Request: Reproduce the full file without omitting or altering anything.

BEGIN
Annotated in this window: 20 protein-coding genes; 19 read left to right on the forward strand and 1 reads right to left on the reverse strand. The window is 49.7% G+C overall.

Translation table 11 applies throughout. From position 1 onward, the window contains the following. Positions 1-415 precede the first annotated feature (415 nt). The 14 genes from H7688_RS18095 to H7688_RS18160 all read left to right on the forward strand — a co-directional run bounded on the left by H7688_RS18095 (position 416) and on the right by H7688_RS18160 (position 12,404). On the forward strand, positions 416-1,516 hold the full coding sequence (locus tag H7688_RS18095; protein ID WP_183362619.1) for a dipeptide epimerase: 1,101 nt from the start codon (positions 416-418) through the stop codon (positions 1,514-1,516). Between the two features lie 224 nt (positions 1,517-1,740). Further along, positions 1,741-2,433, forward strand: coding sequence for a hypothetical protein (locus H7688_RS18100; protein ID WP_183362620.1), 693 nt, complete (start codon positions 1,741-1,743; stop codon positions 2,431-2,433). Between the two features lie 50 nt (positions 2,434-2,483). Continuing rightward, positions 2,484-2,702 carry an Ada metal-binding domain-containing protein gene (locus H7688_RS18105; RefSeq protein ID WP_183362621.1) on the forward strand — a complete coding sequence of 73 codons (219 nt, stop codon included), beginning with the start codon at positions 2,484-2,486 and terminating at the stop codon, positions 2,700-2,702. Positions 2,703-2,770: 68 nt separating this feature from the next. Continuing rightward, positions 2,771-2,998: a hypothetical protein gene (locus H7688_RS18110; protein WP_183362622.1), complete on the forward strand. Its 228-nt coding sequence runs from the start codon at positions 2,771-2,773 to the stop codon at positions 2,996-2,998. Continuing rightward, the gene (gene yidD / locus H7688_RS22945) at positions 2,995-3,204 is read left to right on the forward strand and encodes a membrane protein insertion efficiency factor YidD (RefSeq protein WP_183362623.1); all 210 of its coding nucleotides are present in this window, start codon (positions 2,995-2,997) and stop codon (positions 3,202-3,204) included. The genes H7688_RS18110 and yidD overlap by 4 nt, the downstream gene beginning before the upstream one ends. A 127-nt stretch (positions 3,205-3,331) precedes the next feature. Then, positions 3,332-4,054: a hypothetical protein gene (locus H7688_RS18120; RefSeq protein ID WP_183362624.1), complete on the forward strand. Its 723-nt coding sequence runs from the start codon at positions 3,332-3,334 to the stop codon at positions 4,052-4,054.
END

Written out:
Annotated in this window: 20 protein-coding genes; 19 read left to right on the forward strand and 1 reads right to left on the reverse strand. The window is 49.7% G+C overall.

Translation table 11 applies throughout. From position 1 onward, the window contains the following. Positions 1-415 precede the first annotated feature (415 nt). The 14 genes from H7688_RS18095 to H7688_RS18160 all read left to right on the forward strand — a co-directional run bounded on the left by H7688_RS18095 (position 416) and on the right by H7688_RS18160 (position 12,404). On the forward strand, positions 416-1,516 hold the full coding sequence (locus tag H7688_RS18095; protein ID WP_183362619.1) for a dipeptide epimerase: 1,101 nt from the start codon (positions 416-418) through the stop codon (positions 1,514-1,516). Between the two features lie 224 nt (positions 1,517-1,740). Further along, positions 1,741-2,433, forward strand: coding sequence for a hypothetical protein (locus H7688_RS18100; protein ID WP_183362620.1), 693 nt, complete (start codon positions 1,741-1,743; stop codon positions 2,431-2,433). Between the two features lie 50 nt (positions 2,434-2,483). Continuing rightward, positions 2,484-2,702 carry an Ada metal-binding domain-containing protein gene (locus H7688_RS18105; RefSeq protein ID WP_183362621.1) on the forward strand — a complete coding sequence of 73 codons (219 nt, stop codon included), beginning with the start codon at positions 2,484-2,486 and terminating at the stop codon, positions 2,700-2,702. Positions 2,703-2,770: 68 nt separating this feature from the next. Continuing rightward, positions 2,771-2,998: a hypothetical protein gene (locus H7688_RS18110; protein WP_183362622.1), complete on the forward strand. Its 228-nt coding sequence runs from the start codon at positions 2,771-2,773 to the stop codon at positions 2,996-2,998. Continuing rightward, the gene (gene yidD / locus H7688_RS22945) at positions 2,995-3,204 is read left to right on the forward strand and encodes a membrane protein insertion efficiency factor YidD (RefSeq protein WP_183362623.1); all 210 of its coding nucleotides are present in this window, start codon (positions 2,995-2,997) and stop codon (positions 3,202-3,204) included. The genes H7688_RS18110 and yidD overlap by 4 nt, the downstream gene beginning before the upstream one ends. A 127-nt stretch (positions 3,205-3,331) precedes the next feature. Then, positions 3,332-4,054: a hypothetical protein gene (locus H7688_RS18120; RefSeq protein ID WP_183362624.1), complete on the forward strand. Its 723-nt coding sequence runs from the start codon at positions 3,332-3,334 to the stop codon at positions 4,052-4,054.